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S. Korean President Uses China Trip for Diplomacy


Chinese President Xi Jinping (R) applauds with Kazakhstan President Nursultan Nazarbayev (L) South Korea's President Park Geun-hye (S-L) and Russia's President Vladimir Putin (S-R) during a military parade in Beijing, Sept. 3, 2015.

Chinese President Xi Jinping (R) applauds with Kazakhstan President Nursultan Nazarbayev (L) South Korea's President Park Geun-hye (S-L) and Russia's President Vladimir Putin (S-R) during a military parade in Beijing, Sept. 3, 2015.

South Korea, China and Japan Thursday announced plans to hold a trilateral meeting in October or November, in what could be a diplomatic breakthrough following months of tension.

A statement from the president’s office in Seoul said President Park Geun-hye and China’s President Xi Jinping agreed trilateral cooperation would contribute to peace and prosperity in the region. The summit is expected to take place in South Korea.

Tensions have been running high in China and South Korea over demands that Japan more fully apologize for wartime atrocities committed under Japanese occupation. An apology by Japanese Prime Minister Shinzo Abe last month largely repeated what his predecessors had said, drawing criticism from Seoul and Beijing.

But President Park decided last month to travel to Beijing for Thursday’s celebrations marking the victory over Japan, which analysts say helped ease the way for diplomacy. She was one of the few leaders of a U.S.-allied nation who actively participated in the event.

But her broader mission is likely aimed at more fully engaging Beijing’s help in lowering tensions with North Korea.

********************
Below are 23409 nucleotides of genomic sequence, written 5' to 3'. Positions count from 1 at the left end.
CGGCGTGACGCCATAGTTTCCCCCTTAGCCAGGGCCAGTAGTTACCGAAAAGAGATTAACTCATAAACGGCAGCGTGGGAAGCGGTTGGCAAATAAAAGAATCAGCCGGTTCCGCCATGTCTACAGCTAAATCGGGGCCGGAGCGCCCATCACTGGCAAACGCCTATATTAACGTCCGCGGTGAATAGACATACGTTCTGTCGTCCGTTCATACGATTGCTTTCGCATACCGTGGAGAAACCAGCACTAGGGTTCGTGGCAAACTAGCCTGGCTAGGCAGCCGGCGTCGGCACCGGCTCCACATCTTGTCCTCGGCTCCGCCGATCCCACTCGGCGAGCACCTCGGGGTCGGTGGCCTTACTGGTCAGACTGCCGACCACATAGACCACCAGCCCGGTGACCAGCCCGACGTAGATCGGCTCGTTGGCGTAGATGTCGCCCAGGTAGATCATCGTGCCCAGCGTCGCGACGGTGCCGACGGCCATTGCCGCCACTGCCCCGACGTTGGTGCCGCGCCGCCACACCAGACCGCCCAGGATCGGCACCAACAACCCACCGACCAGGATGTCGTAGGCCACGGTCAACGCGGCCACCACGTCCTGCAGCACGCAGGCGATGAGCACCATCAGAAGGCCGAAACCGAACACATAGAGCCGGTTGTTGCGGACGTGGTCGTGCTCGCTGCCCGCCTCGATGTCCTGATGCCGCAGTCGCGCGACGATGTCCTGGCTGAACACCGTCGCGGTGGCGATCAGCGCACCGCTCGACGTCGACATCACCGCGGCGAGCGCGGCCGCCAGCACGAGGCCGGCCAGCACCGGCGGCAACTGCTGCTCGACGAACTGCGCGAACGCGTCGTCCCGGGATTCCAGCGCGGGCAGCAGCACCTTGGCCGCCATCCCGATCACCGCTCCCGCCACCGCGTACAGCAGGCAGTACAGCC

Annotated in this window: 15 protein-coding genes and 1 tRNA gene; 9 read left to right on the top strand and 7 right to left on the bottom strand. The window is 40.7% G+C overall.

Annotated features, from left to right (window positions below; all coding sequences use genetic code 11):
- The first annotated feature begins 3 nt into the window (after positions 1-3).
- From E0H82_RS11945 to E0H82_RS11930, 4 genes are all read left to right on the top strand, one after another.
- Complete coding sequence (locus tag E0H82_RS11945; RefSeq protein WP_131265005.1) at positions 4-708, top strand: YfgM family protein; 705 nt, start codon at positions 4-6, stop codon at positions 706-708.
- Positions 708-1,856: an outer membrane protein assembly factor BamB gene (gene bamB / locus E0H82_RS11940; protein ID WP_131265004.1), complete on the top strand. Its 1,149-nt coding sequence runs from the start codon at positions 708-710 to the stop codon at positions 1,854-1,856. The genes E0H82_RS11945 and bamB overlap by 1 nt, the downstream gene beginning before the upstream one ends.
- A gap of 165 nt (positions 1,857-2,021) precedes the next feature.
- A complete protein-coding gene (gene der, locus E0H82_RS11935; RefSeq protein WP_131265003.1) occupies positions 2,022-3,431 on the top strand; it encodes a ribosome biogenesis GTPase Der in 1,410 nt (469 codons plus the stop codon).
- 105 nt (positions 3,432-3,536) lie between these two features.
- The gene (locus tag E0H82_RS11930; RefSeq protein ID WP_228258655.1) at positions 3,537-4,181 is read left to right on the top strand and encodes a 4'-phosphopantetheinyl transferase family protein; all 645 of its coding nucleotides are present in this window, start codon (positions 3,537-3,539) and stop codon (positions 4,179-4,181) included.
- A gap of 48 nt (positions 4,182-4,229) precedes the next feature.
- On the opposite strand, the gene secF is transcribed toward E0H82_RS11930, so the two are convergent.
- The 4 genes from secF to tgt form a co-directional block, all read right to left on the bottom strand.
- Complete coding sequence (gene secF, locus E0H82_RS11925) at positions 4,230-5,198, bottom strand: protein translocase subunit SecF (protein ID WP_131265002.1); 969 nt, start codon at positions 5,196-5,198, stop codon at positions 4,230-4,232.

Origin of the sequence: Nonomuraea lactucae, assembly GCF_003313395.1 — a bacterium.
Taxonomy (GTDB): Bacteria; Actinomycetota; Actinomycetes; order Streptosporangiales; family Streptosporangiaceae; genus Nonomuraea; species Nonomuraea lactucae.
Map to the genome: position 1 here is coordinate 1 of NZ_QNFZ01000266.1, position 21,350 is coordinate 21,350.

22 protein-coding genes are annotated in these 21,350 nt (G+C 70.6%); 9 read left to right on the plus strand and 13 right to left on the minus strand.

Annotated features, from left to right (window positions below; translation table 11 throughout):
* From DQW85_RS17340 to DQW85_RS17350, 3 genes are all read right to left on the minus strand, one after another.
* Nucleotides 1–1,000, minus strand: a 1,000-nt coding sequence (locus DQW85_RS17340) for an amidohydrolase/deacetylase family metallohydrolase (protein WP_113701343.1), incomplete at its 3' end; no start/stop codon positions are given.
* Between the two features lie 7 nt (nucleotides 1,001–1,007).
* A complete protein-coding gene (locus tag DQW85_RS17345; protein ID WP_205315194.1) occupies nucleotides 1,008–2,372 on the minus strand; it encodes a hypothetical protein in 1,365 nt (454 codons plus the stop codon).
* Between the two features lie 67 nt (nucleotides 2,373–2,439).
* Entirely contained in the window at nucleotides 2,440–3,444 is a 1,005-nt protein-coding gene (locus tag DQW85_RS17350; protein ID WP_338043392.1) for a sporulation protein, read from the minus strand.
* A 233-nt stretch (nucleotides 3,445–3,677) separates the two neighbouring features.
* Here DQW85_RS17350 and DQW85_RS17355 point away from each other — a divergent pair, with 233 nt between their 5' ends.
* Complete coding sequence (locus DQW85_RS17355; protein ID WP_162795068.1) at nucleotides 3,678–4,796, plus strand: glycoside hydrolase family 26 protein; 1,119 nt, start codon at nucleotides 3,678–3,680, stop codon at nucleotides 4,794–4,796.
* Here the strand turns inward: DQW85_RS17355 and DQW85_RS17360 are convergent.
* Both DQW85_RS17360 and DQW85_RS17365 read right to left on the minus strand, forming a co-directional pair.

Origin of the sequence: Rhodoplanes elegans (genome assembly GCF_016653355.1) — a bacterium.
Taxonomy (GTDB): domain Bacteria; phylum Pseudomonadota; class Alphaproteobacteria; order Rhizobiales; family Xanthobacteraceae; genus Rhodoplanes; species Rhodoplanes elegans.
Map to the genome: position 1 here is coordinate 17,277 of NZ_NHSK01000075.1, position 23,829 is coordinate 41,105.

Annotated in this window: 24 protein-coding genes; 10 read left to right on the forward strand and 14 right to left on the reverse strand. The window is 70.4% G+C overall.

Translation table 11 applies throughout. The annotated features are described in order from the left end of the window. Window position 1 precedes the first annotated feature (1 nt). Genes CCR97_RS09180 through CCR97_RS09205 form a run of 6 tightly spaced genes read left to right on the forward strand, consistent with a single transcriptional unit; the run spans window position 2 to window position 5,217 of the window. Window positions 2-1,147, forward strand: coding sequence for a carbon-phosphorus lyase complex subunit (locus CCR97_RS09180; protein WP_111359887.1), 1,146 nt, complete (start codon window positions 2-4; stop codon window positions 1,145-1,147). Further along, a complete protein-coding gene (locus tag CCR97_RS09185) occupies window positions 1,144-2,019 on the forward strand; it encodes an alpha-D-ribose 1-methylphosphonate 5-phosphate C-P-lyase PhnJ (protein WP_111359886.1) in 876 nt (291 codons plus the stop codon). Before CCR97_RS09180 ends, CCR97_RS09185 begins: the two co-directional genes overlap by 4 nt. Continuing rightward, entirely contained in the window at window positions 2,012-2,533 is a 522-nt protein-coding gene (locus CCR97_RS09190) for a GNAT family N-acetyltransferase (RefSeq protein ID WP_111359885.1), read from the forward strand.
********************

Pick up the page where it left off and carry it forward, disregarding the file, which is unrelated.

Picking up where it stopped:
“Park’s presence in the parade is no doubt very significant,” Wu Fengshi, associate professor at the Institute of Defense and Strategic Studies in Singapore, said. “She is expecting support from China in case of a major conflict with North Korea.”

There are signs South Korea wants to be paid back for the participation almost immediately. Commentators on Chinese state television said Seoul wants Beijing to increase pressure on the Democratic People’s Republic of Korea, as North Korea is called, and resume the process of six-party talks for denuclearization of the Korean peninsula.

“It is important for China to deal with DPRK by freezing assets in the short term. But in the long term, Beijing must get promises from South Korea and the U.S. to prepare a roadmap for DPRK’s full denuclearization,” Kim Han-kwon, an analyst with the Korea National Diplomatic Academy, said on China Central Television.

A South Korean government spokesman made no secret of President Park’s intentions in coming to the parade when he said, “President Park’s decision took into account friendly cooperation ties with our neighboring countries. We look at China to play an active role in peace and unification on the Korean peninsula.”

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